Patricia Baker -- Scotiabank -- Analyst

Thank you very -- thank you very much and good morning, everyone. Just have a quick question on Tim Hortons. And Daniel, in your opening remarks, you talked about the Breakfast Anytime program and indicated that you saw healthy levels of incrementality with that initiative. So I just would like you to clarify and just talk a little bit more about when you're talking but healthy levels of incrementality, I am assuming that what you're saying there is that this did not cannibalize your breakfast sales, but rather, that you had incremental sales of breakfast products beyond what you would normally do in the breakfast daypart?

Daniel Schwartz -- Chief Executive Officer

Yeah. Hi, Patricia, thanks. It's Daniel. That's right.

As you saw, overall, our Canada comparable sales continue to improve during the quarter. They're moving in the right direction. And when you look at the impact from Breakfast Anytime, we -- it enabled us to drive incremental breakfast sales and profitability for our restaurants. So it resulted in incremental sales to our restaurants and incremental profitability for our franchise owners.

When you kind of take a step back, you look at what we're doing at Tim Hortons, we were pleased to see the sequential improvement in the sales results and really, this is just the first of many initiatives that we are planning on launching as part of our Winning Together plan with our franchise restaurant owners. We're excited about the upcoming launch of the kids program this quarter and a whole host of other initiatives, including innovation around beverages and potential loyalty that we would expect in the coming months. So we're excited about the outlook for the Tim's business, working very collaboratively with our franchise restaurant owners and excited to make our winning together plan reality and translate to increased same-store sales.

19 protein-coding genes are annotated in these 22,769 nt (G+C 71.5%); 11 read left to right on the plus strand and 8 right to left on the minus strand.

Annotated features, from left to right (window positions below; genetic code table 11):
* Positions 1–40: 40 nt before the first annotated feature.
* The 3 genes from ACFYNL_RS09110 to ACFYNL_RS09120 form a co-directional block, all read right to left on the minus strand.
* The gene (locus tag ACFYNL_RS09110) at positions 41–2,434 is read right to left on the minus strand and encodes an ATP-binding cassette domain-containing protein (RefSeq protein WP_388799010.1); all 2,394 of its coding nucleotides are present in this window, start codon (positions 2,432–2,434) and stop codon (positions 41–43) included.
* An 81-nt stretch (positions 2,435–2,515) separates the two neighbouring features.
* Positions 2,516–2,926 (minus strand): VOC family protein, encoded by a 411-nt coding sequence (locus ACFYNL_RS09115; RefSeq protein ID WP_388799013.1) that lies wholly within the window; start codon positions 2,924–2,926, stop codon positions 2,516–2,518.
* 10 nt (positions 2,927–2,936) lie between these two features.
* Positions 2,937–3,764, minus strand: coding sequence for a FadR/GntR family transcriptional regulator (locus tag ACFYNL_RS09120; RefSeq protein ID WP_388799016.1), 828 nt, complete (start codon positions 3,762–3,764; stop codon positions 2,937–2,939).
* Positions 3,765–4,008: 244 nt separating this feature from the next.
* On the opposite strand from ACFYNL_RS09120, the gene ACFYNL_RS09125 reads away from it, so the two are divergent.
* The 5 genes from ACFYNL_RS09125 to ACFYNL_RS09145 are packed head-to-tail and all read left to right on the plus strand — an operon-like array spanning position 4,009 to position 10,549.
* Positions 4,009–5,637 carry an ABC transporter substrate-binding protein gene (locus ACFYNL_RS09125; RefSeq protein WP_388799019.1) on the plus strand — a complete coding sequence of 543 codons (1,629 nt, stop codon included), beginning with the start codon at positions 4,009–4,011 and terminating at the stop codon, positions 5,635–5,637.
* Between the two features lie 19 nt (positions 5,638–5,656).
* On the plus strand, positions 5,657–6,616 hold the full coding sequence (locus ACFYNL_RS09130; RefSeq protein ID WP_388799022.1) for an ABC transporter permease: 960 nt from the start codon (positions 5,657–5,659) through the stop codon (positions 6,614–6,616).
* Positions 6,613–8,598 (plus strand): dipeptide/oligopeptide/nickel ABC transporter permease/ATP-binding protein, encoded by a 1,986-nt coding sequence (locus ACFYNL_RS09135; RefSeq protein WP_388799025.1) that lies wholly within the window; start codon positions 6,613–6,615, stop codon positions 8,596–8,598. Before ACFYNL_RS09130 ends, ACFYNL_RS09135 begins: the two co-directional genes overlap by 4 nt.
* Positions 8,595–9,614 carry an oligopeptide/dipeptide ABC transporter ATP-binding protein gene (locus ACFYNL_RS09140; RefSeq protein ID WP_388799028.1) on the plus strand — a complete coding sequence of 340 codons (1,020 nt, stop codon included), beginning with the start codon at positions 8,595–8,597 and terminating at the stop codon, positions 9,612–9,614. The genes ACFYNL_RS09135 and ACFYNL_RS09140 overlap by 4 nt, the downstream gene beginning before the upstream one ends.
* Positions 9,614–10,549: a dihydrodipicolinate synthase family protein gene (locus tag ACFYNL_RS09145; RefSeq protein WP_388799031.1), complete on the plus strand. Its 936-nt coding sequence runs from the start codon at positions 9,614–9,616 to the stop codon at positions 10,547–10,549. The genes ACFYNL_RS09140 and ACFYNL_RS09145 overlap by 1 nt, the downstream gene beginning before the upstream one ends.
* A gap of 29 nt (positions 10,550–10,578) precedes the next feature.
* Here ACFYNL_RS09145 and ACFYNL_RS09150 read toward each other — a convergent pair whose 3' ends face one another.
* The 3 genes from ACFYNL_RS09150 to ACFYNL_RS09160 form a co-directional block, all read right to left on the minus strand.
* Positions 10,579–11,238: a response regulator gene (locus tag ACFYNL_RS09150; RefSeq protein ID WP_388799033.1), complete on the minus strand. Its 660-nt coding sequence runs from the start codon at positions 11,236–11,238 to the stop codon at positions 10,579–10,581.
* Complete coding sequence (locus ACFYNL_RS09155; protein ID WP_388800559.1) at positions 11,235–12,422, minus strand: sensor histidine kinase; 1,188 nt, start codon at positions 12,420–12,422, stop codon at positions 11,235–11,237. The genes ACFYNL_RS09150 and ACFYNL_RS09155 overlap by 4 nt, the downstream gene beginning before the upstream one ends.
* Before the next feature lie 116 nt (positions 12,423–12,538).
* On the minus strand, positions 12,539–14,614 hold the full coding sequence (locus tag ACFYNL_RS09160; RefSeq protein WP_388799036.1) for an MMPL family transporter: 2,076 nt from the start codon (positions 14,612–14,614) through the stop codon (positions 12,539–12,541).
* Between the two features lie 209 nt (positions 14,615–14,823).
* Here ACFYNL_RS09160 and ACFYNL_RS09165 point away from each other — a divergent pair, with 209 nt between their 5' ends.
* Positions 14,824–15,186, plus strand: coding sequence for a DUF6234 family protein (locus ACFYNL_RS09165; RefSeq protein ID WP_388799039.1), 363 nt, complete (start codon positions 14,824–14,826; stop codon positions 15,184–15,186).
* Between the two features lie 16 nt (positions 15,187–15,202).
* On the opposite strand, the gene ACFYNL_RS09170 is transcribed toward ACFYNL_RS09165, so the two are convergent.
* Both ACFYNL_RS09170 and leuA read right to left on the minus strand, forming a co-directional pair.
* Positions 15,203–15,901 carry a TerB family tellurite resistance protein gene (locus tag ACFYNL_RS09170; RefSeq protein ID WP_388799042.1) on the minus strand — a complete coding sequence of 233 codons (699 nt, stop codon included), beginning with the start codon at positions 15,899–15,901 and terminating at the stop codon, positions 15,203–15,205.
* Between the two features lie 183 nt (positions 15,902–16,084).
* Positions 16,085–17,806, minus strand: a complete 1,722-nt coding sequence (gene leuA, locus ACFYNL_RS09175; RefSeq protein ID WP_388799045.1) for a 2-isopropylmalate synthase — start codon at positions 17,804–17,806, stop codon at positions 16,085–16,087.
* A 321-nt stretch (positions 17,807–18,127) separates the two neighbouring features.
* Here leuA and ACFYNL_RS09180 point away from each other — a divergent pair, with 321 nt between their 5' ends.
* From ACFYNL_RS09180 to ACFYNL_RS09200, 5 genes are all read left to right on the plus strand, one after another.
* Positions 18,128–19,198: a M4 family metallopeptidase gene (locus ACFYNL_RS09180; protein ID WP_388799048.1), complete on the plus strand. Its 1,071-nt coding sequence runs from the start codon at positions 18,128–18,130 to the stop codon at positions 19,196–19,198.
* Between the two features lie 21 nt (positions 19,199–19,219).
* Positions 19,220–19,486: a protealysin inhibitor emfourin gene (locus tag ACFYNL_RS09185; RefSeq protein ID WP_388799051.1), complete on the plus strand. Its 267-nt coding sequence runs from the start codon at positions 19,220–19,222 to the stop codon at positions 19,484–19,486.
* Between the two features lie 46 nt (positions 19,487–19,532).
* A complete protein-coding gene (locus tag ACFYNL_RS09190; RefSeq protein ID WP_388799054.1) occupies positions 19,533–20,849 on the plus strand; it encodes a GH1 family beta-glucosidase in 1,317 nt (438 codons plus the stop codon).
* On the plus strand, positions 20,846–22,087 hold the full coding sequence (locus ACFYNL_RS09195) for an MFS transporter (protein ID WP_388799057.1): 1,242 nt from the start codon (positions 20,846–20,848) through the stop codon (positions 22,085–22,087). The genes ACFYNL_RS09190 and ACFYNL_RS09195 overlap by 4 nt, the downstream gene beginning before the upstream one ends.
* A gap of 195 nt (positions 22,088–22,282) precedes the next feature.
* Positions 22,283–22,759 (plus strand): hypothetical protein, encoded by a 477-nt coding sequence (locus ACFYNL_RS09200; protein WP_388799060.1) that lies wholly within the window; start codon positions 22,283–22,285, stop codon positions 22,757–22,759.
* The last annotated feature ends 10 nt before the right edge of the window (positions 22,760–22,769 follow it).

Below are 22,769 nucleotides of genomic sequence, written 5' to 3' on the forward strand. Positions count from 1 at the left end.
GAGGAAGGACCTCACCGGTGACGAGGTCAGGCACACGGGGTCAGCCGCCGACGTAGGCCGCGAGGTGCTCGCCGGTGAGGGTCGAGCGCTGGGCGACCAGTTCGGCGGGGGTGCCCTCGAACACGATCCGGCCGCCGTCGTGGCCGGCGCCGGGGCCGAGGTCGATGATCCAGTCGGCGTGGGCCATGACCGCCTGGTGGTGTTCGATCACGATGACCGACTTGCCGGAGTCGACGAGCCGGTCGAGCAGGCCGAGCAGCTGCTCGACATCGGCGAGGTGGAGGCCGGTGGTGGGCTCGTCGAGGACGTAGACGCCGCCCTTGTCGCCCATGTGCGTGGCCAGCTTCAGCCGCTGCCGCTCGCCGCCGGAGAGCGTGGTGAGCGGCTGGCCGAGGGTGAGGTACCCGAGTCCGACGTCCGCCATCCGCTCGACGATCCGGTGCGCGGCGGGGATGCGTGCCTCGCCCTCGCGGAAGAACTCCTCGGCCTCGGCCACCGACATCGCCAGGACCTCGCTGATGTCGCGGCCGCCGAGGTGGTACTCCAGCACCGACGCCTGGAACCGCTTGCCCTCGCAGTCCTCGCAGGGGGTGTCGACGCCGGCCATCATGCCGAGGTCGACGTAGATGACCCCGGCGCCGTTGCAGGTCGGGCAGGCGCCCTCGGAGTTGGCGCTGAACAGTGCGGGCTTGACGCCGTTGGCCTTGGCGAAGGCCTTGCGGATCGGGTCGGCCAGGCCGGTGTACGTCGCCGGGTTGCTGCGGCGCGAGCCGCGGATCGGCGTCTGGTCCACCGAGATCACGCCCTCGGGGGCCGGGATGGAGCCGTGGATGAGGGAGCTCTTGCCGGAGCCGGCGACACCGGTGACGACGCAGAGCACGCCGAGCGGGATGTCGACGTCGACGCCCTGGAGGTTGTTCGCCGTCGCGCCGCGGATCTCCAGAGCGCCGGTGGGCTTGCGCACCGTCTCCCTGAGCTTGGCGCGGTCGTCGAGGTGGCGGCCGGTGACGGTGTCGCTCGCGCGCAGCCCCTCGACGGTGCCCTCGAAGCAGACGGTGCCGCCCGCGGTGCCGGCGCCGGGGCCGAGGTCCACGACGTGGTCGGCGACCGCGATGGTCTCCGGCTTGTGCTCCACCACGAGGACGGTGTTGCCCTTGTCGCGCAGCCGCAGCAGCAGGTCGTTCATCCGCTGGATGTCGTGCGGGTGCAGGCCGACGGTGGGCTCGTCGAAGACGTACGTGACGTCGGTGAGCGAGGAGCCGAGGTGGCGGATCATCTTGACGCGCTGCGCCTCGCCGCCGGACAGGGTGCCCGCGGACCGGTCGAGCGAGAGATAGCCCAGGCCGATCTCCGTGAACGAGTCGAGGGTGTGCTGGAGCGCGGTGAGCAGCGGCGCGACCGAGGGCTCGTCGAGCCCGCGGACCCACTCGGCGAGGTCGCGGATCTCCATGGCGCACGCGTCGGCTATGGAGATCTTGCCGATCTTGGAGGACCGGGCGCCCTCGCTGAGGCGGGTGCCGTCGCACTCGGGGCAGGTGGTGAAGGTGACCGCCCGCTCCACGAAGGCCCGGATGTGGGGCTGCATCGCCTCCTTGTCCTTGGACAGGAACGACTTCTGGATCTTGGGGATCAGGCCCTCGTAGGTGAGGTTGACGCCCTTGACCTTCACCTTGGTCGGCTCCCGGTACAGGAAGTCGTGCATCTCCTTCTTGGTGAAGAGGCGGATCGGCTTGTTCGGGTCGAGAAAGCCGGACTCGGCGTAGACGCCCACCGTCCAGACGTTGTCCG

Operator

The next question comes from John Glass with Morgan Stanley. Please go ahead.

John Glass -- Morgan Stanley -- Analyst

Thanks very much. On the Burger King business in U.S., you discussed remodel program. So how many stores are this new image are right now, and what kind of, if you want to discuss or can discuss, the sales benefits you're getting from it? And what's a reasonable time frame to remodel the system, and are there -- is there a corporate contribution, or is this a franchisee-funded effort? Thanks.

Daniel Schwartz -- Chief Executive Officer

Yes. Thanks, John. So we were excited to officially unveil the new modern Burger King of Tomorrow restaurant image today and our plans to roll out the image to the system. We -- we're just getting started now.

We have a pilot of this in our Miami company restaurants. We -- as you know, we upgraded, together with the restaurant owners, a significant portion of the system over the last eight years. And what we could say about this, this is really the next evolution of our image. And we have a pretty significant to focus on technology.

We're going to double drive-throughs, outdoor digital menu boards, kiosks internally and more open in the kitchen, giving the kind of full-kitchen-theater experience and some other exciting features. Each year, as franchise agreements expire, come to midterms, we have renovation requirements, and we would expect that the Burger King of Tomorrow image is going -- that our restaurant owners would renovate to that image as their franchises really come due and in the midterm. In addition, as we have been doing in the past many years to the extent that restaurant owners want to, kind of, pull forward the renovation and renovate the restaurant before it's, kind of, officially due, we do provide royalty incentives as we've historically been doing. As far as capital contribution, unlike the Tim Hortons system, as you know, the Burger King system, we really only control the real estate, about 10% of the system.